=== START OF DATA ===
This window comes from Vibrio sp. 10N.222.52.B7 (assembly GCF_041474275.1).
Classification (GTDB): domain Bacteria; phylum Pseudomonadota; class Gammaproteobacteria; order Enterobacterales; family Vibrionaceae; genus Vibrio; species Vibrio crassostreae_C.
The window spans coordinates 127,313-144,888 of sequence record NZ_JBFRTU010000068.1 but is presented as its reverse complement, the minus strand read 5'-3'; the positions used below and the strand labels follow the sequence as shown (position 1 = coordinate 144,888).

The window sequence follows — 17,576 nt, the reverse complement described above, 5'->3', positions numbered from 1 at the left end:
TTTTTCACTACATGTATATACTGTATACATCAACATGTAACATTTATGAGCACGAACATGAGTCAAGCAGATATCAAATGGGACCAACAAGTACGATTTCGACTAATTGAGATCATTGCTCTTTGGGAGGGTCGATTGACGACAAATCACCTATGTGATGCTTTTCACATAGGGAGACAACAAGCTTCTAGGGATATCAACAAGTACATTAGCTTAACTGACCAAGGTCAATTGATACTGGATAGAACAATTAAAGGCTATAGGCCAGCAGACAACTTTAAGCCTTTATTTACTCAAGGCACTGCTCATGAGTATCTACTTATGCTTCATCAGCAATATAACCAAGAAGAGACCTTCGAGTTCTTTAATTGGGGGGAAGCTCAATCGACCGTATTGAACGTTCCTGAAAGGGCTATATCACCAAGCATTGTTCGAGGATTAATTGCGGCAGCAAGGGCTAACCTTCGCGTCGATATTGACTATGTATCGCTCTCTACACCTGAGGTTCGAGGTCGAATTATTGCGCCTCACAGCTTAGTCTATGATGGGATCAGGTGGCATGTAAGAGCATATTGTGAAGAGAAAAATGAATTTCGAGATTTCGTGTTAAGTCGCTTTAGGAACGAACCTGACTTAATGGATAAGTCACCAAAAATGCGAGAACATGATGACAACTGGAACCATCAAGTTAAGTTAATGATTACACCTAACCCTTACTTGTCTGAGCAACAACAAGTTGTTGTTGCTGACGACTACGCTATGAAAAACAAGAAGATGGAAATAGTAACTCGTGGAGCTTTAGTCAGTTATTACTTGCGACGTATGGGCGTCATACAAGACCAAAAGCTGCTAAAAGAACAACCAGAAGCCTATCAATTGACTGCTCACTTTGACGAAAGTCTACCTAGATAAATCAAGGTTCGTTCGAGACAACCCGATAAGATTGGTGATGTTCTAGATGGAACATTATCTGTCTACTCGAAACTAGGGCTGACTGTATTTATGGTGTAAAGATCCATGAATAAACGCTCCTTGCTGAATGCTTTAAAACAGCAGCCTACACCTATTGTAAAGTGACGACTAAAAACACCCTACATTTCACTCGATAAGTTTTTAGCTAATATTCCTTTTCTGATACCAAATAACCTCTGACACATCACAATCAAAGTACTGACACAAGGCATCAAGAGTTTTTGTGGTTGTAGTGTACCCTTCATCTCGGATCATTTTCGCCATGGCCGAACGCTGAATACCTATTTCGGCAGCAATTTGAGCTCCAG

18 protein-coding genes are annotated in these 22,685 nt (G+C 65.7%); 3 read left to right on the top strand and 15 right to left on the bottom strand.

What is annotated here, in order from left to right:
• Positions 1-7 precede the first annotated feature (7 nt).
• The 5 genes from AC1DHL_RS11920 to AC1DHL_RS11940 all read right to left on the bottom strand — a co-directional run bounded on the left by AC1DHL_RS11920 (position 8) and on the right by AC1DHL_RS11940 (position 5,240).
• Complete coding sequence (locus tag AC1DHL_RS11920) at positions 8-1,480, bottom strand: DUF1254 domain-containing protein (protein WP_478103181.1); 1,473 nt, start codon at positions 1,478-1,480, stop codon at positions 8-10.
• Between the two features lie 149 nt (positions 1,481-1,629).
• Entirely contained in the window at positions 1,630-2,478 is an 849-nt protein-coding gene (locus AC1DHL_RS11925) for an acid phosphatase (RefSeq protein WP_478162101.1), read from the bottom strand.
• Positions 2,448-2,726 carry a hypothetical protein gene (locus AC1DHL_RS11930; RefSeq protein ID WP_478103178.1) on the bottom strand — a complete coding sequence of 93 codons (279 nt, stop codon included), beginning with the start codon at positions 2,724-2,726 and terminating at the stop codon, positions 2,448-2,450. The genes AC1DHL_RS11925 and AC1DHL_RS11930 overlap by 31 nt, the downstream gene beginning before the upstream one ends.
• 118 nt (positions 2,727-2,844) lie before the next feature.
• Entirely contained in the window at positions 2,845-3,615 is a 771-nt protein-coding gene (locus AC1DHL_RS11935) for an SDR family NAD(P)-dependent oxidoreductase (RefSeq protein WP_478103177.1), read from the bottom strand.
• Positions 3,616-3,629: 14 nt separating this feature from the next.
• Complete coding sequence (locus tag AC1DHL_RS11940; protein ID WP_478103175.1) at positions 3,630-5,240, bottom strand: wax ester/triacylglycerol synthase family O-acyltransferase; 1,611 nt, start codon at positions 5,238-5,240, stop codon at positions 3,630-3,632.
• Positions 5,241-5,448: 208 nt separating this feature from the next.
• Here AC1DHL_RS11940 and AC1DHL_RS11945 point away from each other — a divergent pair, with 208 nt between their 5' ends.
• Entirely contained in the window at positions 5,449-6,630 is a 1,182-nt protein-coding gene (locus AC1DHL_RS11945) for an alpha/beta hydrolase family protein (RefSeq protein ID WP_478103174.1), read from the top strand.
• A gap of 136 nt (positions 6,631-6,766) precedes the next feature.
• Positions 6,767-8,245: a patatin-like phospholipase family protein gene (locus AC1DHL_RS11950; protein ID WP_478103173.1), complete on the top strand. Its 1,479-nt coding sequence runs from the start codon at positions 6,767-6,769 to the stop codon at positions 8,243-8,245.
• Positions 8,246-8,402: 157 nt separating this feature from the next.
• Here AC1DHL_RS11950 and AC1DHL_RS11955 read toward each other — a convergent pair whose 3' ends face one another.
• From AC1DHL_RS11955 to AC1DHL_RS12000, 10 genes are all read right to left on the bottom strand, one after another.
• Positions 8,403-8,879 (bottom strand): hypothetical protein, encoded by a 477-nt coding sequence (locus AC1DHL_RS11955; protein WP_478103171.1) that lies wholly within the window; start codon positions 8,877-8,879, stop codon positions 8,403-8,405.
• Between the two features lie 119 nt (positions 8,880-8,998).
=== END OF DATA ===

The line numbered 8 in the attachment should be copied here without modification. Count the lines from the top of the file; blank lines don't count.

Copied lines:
• Positions 1-7 precede the first annotated feature (7 nt).